April 5, 1989
Darnall W. Reynolds
Caltrans District 4
P.O. Box 7310
San Francisco, California 94120
Re: SR237 Air Report and Energy Conservation Report
In November, 1988 I sent to Robert Best, Burch Bachtold, and George
Gray of Caltrans scientific research papers proving that freeway expansion,
such as the current SR237 project, in the long run increases air pollution
and fuel consumption. Caltrans has apparently chosen to deliberately ignore
the scientific evidence, and continue to produce documents, in an effort to
justify freeway expansion projects, that are worthless.
J.R. Kenworthy, H. Rainford, P.W.G. Newman, and T.J. Lyons, in their
September, 1986 paper "Fuel Consumption, Time Saving and Freeway Speed Limits"
in Traffic Engineering and Control revealed that maximum fuel efficiency
occurs at 34 MPH (55 kph). This contradicts your graph on p.9a of the Energy
Report, and gives the lie to your claims of fuel savings due to speeding up
traffic to 55 MPH. In Search, Vol. 19, September/November, 1988, "Does Free-
Flowing Traffic Save Energy and Lower Emissions in Cities?, Newman, Kenworthy,
and Lyons demonstrated that highway expansion actually increases emissions and
fuel consumption, due to inducing people to drive farther and more often. This
paper contradicts the energy savings alleged in the Energy Report, as well as
the CO reduction claimed in the Air Report.
For example, on p.1 you claim that the energy used in the construction
can be repaid within 4 years. In the long run, there will be a NET LOSS, not
a gain. You don't give enough evidence to justify your claims. For example,
on p.6 you assume that congestion will have no effect on VMT. This defies
common sense, and is also contradicted in your I880 Negative Declaration,
where you admit that congestion causes many people to take another route OR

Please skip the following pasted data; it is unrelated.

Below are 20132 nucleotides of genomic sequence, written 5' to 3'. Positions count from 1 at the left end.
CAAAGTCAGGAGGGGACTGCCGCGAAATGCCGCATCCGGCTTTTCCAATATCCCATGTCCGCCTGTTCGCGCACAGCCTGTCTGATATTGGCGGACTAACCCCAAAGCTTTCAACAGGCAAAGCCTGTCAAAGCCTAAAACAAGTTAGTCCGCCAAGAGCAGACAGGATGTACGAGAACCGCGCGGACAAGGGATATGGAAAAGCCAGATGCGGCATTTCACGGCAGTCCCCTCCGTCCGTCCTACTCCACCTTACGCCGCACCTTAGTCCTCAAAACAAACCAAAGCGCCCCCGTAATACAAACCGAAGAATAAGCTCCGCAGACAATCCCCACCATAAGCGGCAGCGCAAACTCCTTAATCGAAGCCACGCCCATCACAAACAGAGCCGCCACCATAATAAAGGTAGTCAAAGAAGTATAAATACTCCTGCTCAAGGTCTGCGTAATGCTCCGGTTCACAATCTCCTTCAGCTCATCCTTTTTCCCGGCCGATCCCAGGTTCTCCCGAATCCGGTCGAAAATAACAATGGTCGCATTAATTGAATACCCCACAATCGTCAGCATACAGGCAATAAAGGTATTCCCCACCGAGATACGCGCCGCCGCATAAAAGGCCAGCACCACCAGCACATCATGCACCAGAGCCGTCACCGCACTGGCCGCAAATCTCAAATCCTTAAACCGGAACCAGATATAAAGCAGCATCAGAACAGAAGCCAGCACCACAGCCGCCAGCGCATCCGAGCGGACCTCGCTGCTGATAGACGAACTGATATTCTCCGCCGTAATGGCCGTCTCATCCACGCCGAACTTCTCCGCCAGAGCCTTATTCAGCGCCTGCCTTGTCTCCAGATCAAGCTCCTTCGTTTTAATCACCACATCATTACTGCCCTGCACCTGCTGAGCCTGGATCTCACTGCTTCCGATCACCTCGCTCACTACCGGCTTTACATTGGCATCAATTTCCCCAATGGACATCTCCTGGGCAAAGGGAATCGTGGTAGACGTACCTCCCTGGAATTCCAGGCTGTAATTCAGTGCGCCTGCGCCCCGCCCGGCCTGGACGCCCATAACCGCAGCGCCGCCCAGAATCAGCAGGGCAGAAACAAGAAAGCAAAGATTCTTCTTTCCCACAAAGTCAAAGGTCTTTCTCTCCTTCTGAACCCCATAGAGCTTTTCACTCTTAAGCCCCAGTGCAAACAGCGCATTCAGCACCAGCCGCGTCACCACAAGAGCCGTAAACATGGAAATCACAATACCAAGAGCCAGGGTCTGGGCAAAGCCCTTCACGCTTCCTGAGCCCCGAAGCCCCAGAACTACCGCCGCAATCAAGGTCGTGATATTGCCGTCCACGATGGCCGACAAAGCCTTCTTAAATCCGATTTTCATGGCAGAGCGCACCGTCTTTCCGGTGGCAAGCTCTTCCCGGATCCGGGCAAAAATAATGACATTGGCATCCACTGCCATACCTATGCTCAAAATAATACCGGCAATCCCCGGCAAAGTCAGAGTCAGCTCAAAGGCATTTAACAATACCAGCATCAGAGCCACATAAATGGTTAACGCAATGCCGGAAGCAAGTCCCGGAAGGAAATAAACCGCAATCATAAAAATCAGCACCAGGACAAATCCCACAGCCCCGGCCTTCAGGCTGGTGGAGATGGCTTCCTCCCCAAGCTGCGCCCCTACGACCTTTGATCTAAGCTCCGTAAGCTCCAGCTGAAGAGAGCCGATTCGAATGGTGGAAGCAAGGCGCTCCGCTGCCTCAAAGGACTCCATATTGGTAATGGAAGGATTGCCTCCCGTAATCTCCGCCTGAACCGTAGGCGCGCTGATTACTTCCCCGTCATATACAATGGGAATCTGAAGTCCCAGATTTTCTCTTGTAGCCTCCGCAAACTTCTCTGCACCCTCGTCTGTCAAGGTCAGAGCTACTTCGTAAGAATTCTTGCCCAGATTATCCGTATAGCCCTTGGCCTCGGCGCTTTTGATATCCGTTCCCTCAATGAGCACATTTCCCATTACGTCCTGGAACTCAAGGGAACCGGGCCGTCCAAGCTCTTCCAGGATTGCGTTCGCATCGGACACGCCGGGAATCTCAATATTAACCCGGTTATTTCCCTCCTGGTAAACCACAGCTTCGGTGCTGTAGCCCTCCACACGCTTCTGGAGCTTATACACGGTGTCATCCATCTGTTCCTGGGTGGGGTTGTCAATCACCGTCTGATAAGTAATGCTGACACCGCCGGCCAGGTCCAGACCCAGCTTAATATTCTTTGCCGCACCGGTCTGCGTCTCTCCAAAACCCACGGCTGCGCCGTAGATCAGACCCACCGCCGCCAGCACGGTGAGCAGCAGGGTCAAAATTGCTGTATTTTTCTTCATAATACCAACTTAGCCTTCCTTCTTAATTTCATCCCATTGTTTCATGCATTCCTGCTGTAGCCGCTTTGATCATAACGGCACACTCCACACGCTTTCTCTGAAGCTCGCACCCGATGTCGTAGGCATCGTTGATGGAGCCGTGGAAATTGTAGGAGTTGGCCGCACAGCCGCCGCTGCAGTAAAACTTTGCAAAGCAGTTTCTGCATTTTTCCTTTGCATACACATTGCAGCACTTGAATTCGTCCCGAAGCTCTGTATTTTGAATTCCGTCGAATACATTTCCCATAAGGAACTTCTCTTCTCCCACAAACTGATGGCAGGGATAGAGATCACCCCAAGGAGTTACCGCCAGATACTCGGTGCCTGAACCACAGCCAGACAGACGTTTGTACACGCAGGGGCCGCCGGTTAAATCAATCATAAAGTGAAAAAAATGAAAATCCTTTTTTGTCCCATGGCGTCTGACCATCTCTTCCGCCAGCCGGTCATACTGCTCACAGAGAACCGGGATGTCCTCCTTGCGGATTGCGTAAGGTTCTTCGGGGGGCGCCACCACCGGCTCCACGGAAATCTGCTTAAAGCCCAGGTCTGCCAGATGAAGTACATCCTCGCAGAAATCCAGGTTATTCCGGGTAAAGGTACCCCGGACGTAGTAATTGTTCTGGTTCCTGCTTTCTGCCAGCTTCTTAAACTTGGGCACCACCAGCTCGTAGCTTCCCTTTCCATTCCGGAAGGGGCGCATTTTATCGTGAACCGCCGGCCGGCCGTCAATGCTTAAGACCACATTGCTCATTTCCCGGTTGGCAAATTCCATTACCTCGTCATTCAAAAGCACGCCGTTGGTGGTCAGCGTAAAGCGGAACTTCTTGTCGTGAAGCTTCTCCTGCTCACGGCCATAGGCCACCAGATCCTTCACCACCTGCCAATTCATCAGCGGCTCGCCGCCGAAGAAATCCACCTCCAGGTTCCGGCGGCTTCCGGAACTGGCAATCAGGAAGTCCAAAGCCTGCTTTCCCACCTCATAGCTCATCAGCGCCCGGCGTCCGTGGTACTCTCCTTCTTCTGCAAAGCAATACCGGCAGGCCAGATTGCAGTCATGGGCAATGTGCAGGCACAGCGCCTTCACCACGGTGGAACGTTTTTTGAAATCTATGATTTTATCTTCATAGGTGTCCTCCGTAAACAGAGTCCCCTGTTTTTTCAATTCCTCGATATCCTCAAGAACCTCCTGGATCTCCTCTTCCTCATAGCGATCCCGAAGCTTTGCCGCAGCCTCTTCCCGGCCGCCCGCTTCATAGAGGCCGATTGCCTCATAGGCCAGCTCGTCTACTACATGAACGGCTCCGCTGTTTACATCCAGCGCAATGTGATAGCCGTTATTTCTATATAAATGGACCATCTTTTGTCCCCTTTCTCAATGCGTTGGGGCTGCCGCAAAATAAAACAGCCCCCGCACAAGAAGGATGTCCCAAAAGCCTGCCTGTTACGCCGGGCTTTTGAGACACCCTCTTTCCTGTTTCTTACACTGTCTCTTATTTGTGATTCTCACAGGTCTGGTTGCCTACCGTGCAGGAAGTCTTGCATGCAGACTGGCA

NOT DRIVE AT ALL. You give no evidence to support your claim. On pp.16-17,
you show the build condition causing a small rise in traffic (about 25%),
whereas a doubling of capacity and conversion to a freeway should cause a
GREATER THAN 100% increase in traffic. The proper traffic figures would
undoubtedly lead to a more accurate conclusion.
On p.1 of the Air Report, you mention the Air Quality Plan. You
neglect to mention that much of the Plan was never carried out, and was
only addressed after Citizens for a Better Environment, and now the Sierra
Club, threatened a lawsuit. In particular, failing to achieve Reasonable
Further Progress in many years between 1983 and the present was supposed
to trigger implementation of a Contingency Plan that would delay highway
projects such as this one.
On p.2 is Caltrans's boilerplate Clean Air Act Conformity argument.
This argument has been rejected by the EPA (e.g. by David Howekamp, Director
of the Air Management Division, Region IX, in a recent letter to FHWA).
On p.4, you show figures purporting to show that CO will decrease.
However, this conclusion is based on the faulty traffic/growth inducement
argument mentioned above. And we are not even given the traffic assumptions
so that we could come to a judgement about the conclusions. On p.5 you
assert, without giving any evidence, that the project will have no
significant effect on ozone. Common sense, and the above-mentioned papers,
indicate otherwise. On p.6 you assert that the cumulative effects of highway
projects have been studied. This is not true. You don't refer to any
document where such an analysis can be found. MTC said that it would be
impractical and expensive, and chose not to do it.
As I have said many times, Caltrans should stop trying to pave over
all of California, and start learning how to achieve their transportation
(and continued employment!) goals through mass transit, particularly rail.
Surely the Valdez oil disaster demonstrates that we are not adequately
protecting our environment. Or do you need more evidence???
Michael J. Vandeman, Ph.D.